POW for 43 Years?

Back in June, I had the opportunity to be in Madison, Wisconsin, working with a group of leaders.  That day, I met a man named Terry.

When he came into the room where the seminar was being held, he had on a POW/MIA hat.  I asked him if he had been a POW.  He said no, but that he knew one.  He showed me a bracelet that he was wearing with a man’s name on it and the date he had been shot down.  It was in 1969.

I asked him how he knew the man and he told me that he never did.  He had heard about the man back in 1972.  This intrigued me.  I asked him more questions, and I could tell that there was a real story here.  I asked if we could maybe have lunch together.  I wanted to hear his story.  He said yes.

During lunch, he told me that in 1972 he had been a protester against the war in Vietnam.  He hated the war and what it was doing to the country.  But at the same time, he was for the soldiers.  He said that he respected them, and disliked how they were being treated when they came home from the war.  When he heard the story about his POW, his heart was filled with compassion.  He began to think about the fact that the pilot had made one of the ultimate sacrifices for his country.  He had either been killed, or had been imprisoned.  No one knew.  But he didn’t want the soldier to be forgotten.  Terry told me that he began to think about his own life.  What was he sacrificing?  What did he stand for?  How was he making a difference?  So he decided to put on the bracelet—in 1972And he has worn it every day since!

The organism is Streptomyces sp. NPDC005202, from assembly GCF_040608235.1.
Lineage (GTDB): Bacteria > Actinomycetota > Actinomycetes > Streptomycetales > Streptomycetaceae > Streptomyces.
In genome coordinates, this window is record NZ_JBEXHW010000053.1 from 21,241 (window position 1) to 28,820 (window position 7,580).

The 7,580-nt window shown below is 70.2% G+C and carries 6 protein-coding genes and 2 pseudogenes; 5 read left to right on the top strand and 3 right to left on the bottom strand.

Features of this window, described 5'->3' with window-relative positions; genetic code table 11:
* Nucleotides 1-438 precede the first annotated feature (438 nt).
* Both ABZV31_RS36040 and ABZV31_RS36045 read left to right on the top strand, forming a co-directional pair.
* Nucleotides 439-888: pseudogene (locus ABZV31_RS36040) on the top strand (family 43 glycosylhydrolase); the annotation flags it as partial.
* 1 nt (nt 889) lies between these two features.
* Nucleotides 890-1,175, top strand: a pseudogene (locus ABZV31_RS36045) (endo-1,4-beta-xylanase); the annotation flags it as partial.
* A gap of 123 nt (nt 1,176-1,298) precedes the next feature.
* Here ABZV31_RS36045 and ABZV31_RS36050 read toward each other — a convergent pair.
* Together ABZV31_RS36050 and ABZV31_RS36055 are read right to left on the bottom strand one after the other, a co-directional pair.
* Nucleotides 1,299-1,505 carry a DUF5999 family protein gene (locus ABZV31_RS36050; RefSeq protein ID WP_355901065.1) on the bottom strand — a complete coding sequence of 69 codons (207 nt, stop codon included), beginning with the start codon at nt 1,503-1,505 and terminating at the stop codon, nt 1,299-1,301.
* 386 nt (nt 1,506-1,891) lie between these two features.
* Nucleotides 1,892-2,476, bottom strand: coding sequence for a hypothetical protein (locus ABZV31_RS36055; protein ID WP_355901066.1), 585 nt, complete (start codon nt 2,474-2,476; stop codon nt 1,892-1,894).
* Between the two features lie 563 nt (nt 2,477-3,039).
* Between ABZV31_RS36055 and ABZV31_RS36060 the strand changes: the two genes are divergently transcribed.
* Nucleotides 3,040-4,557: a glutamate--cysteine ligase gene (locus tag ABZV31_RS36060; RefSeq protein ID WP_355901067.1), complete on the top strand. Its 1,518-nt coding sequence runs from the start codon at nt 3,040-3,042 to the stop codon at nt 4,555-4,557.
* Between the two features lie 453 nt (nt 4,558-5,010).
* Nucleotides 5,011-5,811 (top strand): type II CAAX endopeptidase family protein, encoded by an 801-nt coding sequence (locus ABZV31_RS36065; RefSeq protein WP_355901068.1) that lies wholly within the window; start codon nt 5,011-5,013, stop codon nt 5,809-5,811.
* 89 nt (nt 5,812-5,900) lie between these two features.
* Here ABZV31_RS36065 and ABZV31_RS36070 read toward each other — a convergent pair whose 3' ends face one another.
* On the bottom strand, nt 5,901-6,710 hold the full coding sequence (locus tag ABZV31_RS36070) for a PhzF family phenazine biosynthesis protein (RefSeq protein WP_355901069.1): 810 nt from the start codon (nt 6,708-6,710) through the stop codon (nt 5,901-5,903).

He has been wearing it for 40 years now.  He never met the pilot and has no idea what happened to him.  But he shows his respect for the man’s sacrifice every day.  He honors him.

Quite frankly, I find that extraordinary . . .

It makes me think of Jesus and the sacrifice he made for us.  Almost 2000 years before we were born, he made the ultimate sacrifice.  He endured what many say is the most excruciating death possible – crucifixion.  He put on a crown of thorns for us.  He was nailed to a cross.  He was beaten and spit on.  He did that for you and he did that for me.

I remember and honor him today and every day.  I will not forget him.  My banner is clear.  I am not ashamed.

Thank you Jesus . . .

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